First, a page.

The goal of this project is to develop a novel anti-tuberculosis subunit vaccine constituted of new and unique M. tuberculosis antigens formulated either in novel adjuvants approved for human use or in vectored virus delivery systems to be used in prime boost strategies. The vaccine candidates are molecules identified in either bodily fluid of patients with tuberculosis or associated with MHC Class I molecules of adherent spleen cells of M. tuberculosis-infected mice. The M. tuberculosis proteins identified in human secretions are apparently the only antigens reported to date that are derived directly from tuberculosis patients from tuberculosis-endemic regions. This work is based on the central hypothesis that pathogen's antigens that are actively produced during disease are interesting target molecules for vaccine development. Therefore, a vaccine developed from these two groups of in vivo derived antigens represents an important new strategy for producing full protective immunity. The genes coding for most of these antigens have been cloned and the recombinant proteins have been produced and purified. In addition we have begun the production of virus vectored formulations designed to test them as vaccine candidates delivered in a DNA format. The next challenge in the clinical translation of these original findings into promising vaccine candidates is to complete our initial studies that demonstrated that some of the these novel antigens are readily recognized by PBMC from healthy PPD positive individuals and less so by PBMC of patients with tuberculosis and induce protective immunity. Successful completion of this project will result in the validation of an antigen formulation comprising one or more of these novel antigens that is suitable for clinical testing in a future project.
The specific Aims are:
Aim 1 : Construction and evaluation of virus vectored and other gene delivery systems containing the cloned genes coding for MHC class I associated M. tuberculosis peptides/proteins.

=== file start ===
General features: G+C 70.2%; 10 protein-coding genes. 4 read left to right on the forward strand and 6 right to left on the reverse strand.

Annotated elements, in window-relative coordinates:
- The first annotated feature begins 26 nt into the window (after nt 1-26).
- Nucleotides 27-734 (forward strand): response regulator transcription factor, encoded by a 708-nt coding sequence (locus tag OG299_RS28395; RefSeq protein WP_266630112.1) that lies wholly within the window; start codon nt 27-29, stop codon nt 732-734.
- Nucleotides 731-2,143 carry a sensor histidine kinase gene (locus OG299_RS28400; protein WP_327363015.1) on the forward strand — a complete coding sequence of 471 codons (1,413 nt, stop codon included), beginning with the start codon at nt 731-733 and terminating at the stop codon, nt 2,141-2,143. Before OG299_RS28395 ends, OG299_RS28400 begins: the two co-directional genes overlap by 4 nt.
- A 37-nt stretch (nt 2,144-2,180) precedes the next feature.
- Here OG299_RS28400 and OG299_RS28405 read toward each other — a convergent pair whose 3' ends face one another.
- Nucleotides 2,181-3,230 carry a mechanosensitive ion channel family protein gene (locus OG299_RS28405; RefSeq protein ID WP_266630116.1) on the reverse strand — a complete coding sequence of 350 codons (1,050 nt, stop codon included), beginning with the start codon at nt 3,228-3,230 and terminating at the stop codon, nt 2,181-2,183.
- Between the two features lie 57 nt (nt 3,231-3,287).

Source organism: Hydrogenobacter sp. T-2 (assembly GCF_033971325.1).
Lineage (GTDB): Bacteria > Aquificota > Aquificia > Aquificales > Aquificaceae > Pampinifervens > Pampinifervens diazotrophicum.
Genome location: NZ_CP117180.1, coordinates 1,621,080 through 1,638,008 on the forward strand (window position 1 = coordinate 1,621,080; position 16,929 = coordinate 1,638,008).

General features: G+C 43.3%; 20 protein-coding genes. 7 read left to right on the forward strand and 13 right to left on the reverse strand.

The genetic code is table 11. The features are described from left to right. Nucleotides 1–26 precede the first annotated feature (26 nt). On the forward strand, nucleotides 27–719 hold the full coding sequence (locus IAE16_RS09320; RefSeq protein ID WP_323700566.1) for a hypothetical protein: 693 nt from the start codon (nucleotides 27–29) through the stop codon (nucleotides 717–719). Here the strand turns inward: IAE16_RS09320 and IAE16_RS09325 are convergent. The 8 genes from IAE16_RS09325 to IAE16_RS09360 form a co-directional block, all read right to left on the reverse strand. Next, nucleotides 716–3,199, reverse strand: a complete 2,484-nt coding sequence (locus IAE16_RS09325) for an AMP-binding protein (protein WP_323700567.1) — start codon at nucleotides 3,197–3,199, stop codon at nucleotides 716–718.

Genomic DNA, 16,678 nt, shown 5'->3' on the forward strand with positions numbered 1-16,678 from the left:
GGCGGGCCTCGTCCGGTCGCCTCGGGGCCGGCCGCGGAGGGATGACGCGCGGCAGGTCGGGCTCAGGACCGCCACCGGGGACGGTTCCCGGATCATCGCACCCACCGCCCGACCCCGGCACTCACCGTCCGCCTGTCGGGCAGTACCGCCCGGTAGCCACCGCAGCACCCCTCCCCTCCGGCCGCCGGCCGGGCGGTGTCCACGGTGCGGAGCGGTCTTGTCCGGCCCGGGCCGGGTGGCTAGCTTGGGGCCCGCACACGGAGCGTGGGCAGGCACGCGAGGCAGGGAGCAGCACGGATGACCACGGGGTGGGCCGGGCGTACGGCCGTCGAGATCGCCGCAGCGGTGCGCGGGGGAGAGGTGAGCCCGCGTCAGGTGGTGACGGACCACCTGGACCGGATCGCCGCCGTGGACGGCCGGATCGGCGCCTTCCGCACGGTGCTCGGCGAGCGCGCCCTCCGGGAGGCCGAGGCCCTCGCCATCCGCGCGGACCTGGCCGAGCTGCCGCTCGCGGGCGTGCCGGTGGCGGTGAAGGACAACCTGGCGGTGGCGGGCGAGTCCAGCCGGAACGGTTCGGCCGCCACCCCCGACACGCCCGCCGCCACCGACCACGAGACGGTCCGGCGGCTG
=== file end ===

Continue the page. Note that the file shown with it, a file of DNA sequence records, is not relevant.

Aim 2 : Selection of adjuvant/antigen formulations and delivery systems that are safe for human use and that promote needed protective T cell responses.
Aim 3 : Pre-clinical validation of vaccine candidates in protection experiments in animal models of tuberculosis.
Tuberculosis remains a major infectious cause of morbidity and mortality worldwide. The incidence of the disease remains high and is increasing in many parts of the world due in part to its association with human immunodeficiency virus (HIV) infection. It is estimated that one third of the world's population is infected with the microbe that causes tuberculosis and up to 2.5 million deaths occur each year as a consequence of this disease. Effective treatment of tuberculosis is difficult because it requires several medications that must be used over extended periods of time and because more than 50 million people around the world already are infected with incurable drug-resistant M. tuberculosis, the causative agent of this disease. BCG, the only available vaccine, has been in use since the early 1920s and unfortunately has limited or no efficacy to prevent adult pulmonary tuberculosis the most common and contagious form of the disease. The present project proposes to develop and evaluate novel and unique vaccine candidates against M. tuberculosis for assessment in future clinical trials.
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